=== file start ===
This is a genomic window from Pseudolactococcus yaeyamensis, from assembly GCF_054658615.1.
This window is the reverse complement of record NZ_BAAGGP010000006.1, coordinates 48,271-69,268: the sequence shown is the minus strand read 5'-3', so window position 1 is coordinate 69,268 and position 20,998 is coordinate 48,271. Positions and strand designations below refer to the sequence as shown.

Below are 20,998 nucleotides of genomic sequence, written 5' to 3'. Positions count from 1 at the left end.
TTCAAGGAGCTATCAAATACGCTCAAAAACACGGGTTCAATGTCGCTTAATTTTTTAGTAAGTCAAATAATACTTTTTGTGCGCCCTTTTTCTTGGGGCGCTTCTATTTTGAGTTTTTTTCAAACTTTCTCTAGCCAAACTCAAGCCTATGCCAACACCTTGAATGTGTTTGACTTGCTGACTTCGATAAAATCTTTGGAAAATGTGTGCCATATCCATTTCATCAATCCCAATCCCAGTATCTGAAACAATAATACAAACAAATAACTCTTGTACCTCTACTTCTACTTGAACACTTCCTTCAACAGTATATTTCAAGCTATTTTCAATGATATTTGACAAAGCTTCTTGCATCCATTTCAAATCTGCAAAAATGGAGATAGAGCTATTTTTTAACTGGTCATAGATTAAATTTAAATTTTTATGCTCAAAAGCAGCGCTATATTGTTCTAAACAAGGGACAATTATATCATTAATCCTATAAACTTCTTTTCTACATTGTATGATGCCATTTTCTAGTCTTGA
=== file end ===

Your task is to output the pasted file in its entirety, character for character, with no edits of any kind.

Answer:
This is a genomic window from Pseudolactococcus yaeyamensis, from assembly GCF_054658615.1.
This window is the reverse complement of record NZ_BAAGGP010000006.1, coordinates 48,271-69,268: the sequence shown is the minus strand read 5'-3', so window position 1 is coordinate 69,268 and position 20,998 is coordinate 48,271. Positions and strand designations below refer to the sequence as shown.

Below are 20,998 nucleotides of genomic sequence, written 5' to 3'. Positions count from 1 at the left end.
TTCAAGGAGCTATCAAATACGCTCAAAAACACGGGTTCAATGTCGCTTAATTTTTTAGTAAGTCAAATAATACTTTTTGTGCGCCCTTTTTCTTGGGGCGCTTCTATTTTGAGTTTTTTTCAAACTTTCTCTAGCCAAACTCAAGCCTATGCCAACACCTTGAATGTGTTTGACTTGCTGACTTCGATAAAATCTTTGGAAAATGTGTGCCATATCCATTTCATCAATCCCAATCCCAGTATCTGAAACAATAATACAAACAAATAACTCTTGTACCTCTACTTCTACTTGAACACTTCCTTCAACAGTATATTTCAAGCTATTTTCAATGATATTTGACAAAGCTTCTTGCATCCATTTCAAATCTGCAAAAATGGAGATAGAGCTATTTTTTAACTGGTCATAGATTAAATTTAAATTTTTATGCTCAAAAGCAGCGCTATATTGTTCTAAACAAGGGACAATTATATCATTAATCCTATAAACTTCTTTTCTACATTGTATGATGCCATTTTCTAGTCTTGA